Verrone wins second term as WGA West president

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TV animation writer Patric Verrone has faced off a challenge from a radio newswriter to secure his reelection to a second two-year term as WGA West president.

Verrone drew 1,081 votes – or 90% of the 1,199 cast in the race – to challenger Kathy Kiernan's 118 votes. The balloting was announced Tuesday, one day prior to the scheduled resumption of all-important talks on a new contract for guild movie writers and primetime scribes.

Reps from the WGAW and WGA East will meet Wednesday for only the third bargaining session with the Alliance of Motion Picture & Television Producers since the film and TV negotiations began July 16. Scheduling conflicts and the onset of WGA campaigning brought a halt to the fledgling talks on July 18.

With the current film and TV pact set to expire Oct. 31, some at the guild have suggested negotiating brinkmanship gives the guild greater clout at the bargaining table. On Tuesday, Verrone expressed gratitude for membership support and a determination to deliver them a lucrative new contract.

"The campaign was marked by an extraordinary level of civility and decorum," Verrone said. "There was near total agreement among all candidates about the issues that writers currently face."

The newly reelected president said he remains optimistic on a successful conclusion to the talks with the AMPTP.

"I remain optimistic, and why shouldn't I, based on what seems to be the overwhelming vote of confidence from the members in the direction we are taking?" Verrone said. "The proposals from the other side are untenable (but) our continued alliance with the other unions makes us believe that cooler heads in management should prevail, and we will be able to make a reasonable deal."

Elsewhere around town, there's concern over what appear to be dim prospects for hammering out a new pact prior to the expiration of the current three-year contract. But few believe the guild will walk on Nov. 1, nor that studios will institute an immediate lockout.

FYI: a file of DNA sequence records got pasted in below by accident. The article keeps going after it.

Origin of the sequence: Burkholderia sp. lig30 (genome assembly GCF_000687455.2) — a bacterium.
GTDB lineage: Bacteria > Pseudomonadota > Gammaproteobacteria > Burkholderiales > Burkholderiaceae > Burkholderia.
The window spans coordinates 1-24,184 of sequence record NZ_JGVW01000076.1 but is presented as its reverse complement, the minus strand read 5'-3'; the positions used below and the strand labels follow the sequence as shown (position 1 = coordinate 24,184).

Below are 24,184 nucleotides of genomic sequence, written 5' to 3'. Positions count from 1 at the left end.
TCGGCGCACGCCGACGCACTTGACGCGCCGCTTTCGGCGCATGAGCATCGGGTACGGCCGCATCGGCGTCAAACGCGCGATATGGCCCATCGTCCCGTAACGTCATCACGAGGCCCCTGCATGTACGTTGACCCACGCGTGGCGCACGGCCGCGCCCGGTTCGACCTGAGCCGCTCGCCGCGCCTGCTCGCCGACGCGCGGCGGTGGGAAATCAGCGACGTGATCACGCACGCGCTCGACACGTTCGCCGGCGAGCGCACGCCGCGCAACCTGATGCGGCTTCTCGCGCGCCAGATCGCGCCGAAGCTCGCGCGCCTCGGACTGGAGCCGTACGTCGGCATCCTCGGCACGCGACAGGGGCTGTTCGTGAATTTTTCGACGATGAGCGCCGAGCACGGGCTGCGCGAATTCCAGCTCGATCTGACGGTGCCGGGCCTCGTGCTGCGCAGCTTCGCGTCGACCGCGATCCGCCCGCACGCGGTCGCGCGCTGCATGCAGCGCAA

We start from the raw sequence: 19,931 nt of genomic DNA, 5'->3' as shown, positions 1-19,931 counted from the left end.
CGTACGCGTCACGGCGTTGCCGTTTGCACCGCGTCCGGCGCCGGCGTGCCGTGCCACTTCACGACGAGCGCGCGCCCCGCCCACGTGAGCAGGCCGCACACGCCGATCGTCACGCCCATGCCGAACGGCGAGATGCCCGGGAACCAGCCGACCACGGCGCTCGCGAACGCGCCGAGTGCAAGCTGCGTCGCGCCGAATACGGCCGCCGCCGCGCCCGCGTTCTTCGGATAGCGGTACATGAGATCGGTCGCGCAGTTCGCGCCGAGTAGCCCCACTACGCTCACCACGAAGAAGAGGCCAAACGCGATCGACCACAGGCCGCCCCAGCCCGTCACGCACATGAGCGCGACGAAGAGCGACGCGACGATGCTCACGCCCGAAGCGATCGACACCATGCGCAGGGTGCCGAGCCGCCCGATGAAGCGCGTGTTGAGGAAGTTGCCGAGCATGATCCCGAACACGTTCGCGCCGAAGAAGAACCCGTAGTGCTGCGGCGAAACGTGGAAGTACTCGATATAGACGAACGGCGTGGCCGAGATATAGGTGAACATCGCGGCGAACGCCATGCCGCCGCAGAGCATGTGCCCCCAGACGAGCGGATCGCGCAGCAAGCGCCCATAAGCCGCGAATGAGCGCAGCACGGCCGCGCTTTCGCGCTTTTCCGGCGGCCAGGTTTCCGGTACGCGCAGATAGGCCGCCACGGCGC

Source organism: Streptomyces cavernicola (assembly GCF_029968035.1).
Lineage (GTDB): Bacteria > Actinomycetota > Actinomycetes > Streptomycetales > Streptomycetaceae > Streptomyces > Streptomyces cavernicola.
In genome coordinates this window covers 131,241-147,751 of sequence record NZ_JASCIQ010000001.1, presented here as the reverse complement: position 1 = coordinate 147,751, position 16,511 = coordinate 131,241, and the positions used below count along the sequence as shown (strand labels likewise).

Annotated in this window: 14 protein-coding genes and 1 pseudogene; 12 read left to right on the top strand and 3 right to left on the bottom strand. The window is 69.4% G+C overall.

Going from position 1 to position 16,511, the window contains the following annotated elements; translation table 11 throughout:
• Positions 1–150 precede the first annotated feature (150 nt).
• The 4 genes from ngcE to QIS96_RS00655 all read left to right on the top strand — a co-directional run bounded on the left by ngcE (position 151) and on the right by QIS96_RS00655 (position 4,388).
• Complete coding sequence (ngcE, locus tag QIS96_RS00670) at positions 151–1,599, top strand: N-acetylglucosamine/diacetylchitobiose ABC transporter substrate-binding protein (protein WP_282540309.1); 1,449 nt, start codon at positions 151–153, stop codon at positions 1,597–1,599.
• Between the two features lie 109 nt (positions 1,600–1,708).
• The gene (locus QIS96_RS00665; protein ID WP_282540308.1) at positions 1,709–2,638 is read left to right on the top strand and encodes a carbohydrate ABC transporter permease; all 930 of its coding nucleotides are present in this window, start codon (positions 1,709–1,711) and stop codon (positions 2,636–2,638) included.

Still, there is widespread concern over the seeming inability of the parties to engage in productive talks.

DreamWorks Animation chief exec Jeffrey Katzenberg, speaking at a Merrill Lynch-sponsored media conference in Los Angeles, said Tuesday he's never seen Hollywood writers and management further apart on contract issues than in the current talks.

"I'm fearful that the gap is too great," Katzenberg said. "Everybody would be impacted by a strike, us included."

The biggest demand for the WGA involves a push for expanded Internet residuals, while the AMPTP has underscored its call for a revision of current compensation formulas to allow studios to recoup costs on projects before having to pay any residuals.

With the parties in such separate corners on those issues, even the most pedestrian details of basic pay and benefit provisions could produce bloody sparring, some believe. Others say much of the positions articulated to date involve mere preliminary posturing and may be followed by more productive dialog.

Meanwhile, for all the drama surrounding the negotiations with the AMPTP, Verrone will have no shortage of other matters to address in his second term. High among of those other issues is a WGAW push to organize reality programming and game shows.

Earlier Tuesday, Verrone took part in an informational picket line the WGAW staged outside Tribune production facilities in Hollywood, where Fremantle Media's "Temptation" game show is shot.

Writers Aaron Solomon and Rosemarie DiSalvo, who also picketed, walked off the production "after being refused WGA recognition," officials said.

"Temptation" airs on Fox's "MyNetwork" stations.

Reuters contributed to this report.
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